The basic question is what is the advantage of having a single long axon such as that of sciatic nerve (~1m) compared to a series of neurons?
The primary advantage is surely the conduction speed which will get affected because of chemical synapses. However, gap junction synapses can reduce that delay. The larger volume of the soma of the post synaptic neuron may also reduce the conduction speed, but signal strengthening can also happen. Cell architecture can be adjusted to minimize the loss of speed.
The obvious disadvantage of having a single large cell is that there would be tremendous burden on the nucleus for the cellular maintenance. There would be delays in transfer of non-electrical signals such as biomolecules from axon termini to soma and vice versa. Long axons also means continuous transport along them which in turn demands large number of molecular motors and therefore ATP. Moreover, a small injury can disable the entire conduction channel. It can be imagined that this trait (long axons) can also be selected against; injury leading to inability to move and thereby causing perishment.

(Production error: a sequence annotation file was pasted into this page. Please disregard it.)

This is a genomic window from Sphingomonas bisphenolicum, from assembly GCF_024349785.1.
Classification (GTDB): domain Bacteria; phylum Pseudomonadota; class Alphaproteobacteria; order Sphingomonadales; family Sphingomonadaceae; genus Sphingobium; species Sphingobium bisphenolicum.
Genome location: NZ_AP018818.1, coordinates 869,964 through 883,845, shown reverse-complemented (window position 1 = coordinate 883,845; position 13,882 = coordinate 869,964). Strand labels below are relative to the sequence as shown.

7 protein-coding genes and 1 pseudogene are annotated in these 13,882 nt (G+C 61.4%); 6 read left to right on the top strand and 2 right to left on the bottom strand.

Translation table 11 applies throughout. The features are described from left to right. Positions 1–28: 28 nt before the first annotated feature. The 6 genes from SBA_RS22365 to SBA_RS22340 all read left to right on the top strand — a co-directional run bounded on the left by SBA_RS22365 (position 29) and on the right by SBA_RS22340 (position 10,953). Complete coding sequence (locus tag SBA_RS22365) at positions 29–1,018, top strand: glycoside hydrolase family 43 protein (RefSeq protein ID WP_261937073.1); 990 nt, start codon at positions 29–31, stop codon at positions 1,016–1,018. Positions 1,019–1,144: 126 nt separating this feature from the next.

EDIT (Based on comments to Anne's answer)
Time is of course a valid advantage for having a single axon as an information conduction channel. However, the energy or the maintenance cost is the factor that I am actually interested in. Maintenance cost would increase with cell volume (in fact surface area) and having serial neurons would demand more energy (cumulative) than a single axon (including costs of maintaining a nucleus). However a long cell would need much higher number of molecular motors to maintain the traffic flow rate. All responses that require transcriptional control would be slow (such as response to injury). Moreover a single soma also imposes a limit on the number of mitochondria. There should be a limit on how long an axon can be. I am especially interested in case of big animals (with long hindlimbs) that also have a good reflex (perhaps camels, even horses).
Has someone tried to analyse the tradeoffs of having a long axon vs series of neurons connected by gap junctions? If not is this problem worth modeling or quite trivial?
Saw this in Quora:
My first thought mostly agreed with the question details, except I'm pretty sure that the dorsal root ganglion (DRG) has a longer axon than the motor information carried in the sciatic nerve (which is the longest nerve in the body, but not axon).
Does this mean that sciatic nerve has serial neurons?